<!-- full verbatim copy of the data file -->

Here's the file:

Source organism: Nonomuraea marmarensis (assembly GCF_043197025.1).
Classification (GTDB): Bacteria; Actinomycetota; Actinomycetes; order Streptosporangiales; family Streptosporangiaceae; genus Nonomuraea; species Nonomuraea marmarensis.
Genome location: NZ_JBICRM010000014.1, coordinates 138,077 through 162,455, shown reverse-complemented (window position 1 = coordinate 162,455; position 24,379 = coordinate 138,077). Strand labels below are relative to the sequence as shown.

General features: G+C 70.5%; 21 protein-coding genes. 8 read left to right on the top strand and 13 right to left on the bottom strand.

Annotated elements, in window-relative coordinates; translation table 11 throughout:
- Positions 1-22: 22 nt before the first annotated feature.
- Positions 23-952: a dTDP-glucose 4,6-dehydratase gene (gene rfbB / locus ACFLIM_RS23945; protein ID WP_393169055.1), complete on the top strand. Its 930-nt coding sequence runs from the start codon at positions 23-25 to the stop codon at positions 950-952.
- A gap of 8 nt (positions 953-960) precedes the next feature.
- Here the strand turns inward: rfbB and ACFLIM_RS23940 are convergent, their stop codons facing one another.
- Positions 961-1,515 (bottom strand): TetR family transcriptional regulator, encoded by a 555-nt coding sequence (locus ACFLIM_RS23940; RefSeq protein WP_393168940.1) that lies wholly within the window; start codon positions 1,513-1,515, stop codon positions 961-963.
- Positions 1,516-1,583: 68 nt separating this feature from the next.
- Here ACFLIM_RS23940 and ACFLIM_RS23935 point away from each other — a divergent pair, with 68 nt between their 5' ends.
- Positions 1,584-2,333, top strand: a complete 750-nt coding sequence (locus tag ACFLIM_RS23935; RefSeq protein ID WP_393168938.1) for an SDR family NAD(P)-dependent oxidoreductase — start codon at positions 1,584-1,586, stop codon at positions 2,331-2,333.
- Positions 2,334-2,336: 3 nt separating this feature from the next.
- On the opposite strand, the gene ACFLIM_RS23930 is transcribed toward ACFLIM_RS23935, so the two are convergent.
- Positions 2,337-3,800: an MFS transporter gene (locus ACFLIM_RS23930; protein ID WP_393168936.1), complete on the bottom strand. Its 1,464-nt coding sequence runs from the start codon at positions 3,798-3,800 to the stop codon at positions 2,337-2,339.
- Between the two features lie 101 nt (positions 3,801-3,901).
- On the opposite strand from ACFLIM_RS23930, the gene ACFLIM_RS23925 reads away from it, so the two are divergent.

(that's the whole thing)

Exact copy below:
Source organism: Nonomuraea marmarensis (assembly GCF_043197025.1).
Classification (GTDB): Bacteria; Actinomycetota; Actinomycetes; order Streptosporangiales; family Streptosporangiaceae; genus Nonomuraea; species Nonomuraea marmarensis.
Genome location: NZ_JBICRM010000014.1, coordinates 138,077 through 162,455, shown reverse-complemented (window position 1 = coordinate 162,455; position 24,379 = coordinate 138,077). Strand labels below are relative to the sequence as shown.

General features: G+C 70.5%; 21 protein-coding genes. 8 read left to right on the top strand and 13 right to left on the bottom strand.

Annotated elements, in window-relative coordinates; translation table 11 throughout:
- Positions 1-22: 22 nt before the first annotated feature.
- Positions 23-952: a dTDP-glucose 4,6-dehydratase gene (gene rfbB / locus ACFLIM_RS23945; protein ID WP_393169055.1), complete on the top strand. Its 930-nt coding sequence runs from the start codon at positions 23-25 to the stop codon at positions 950-952.
- A gap of 8 nt (positions 953-960) precedes the next feature.
- Here the strand turns inward: rfbB and ACFLIM_RS23940 are convergent, their stop codons facing one another.
- Positions 961-1,515 (bottom strand): TetR family transcriptional regulator, encoded by a 555-nt coding sequence (locus ACFLIM_RS23940; RefSeq protein WP_393168940.1) that lies wholly within the window; start codon positions 1,513-1,515, stop codon positions 961-963.
- Positions 1,516-1,583: 68 nt separating this feature from the next.
- Here ACFLIM_RS23940 and ACFLIM_RS23935 point away from each other — a divergent pair, with 68 nt between their 5' ends.
- Positions 1,584-2,333, top strand: a complete 750-nt coding sequence (locus tag ACFLIM_RS23935; RefSeq protein ID WP_393168938.1) for an SDR family NAD(P)-dependent oxidoreductase — start codon at positions 1,584-1,586, stop codon at positions 2,331-2,333.
- Positions 2,334-2,336: 3 nt separating this feature from the next.
- On the opposite strand, the gene ACFLIM_RS23930 is transcribed toward ACFLIM_RS23935, so the two are convergent.
- Positions 2,337-3,800: an MFS transporter gene (locus ACFLIM_RS23930; protein ID WP_393168936.1), complete on the bottom strand. Its 1,464-nt coding sequence runs from the start codon at positions 3,798-3,800 to the stop codon at positions 2,337-2,339.
- Between the two features lie 101 nt (positions 3,801-3,901).
- On the opposite strand from ACFLIM_RS23930, the gene ACFLIM_RS23925 reads away from it, so the two are divergent.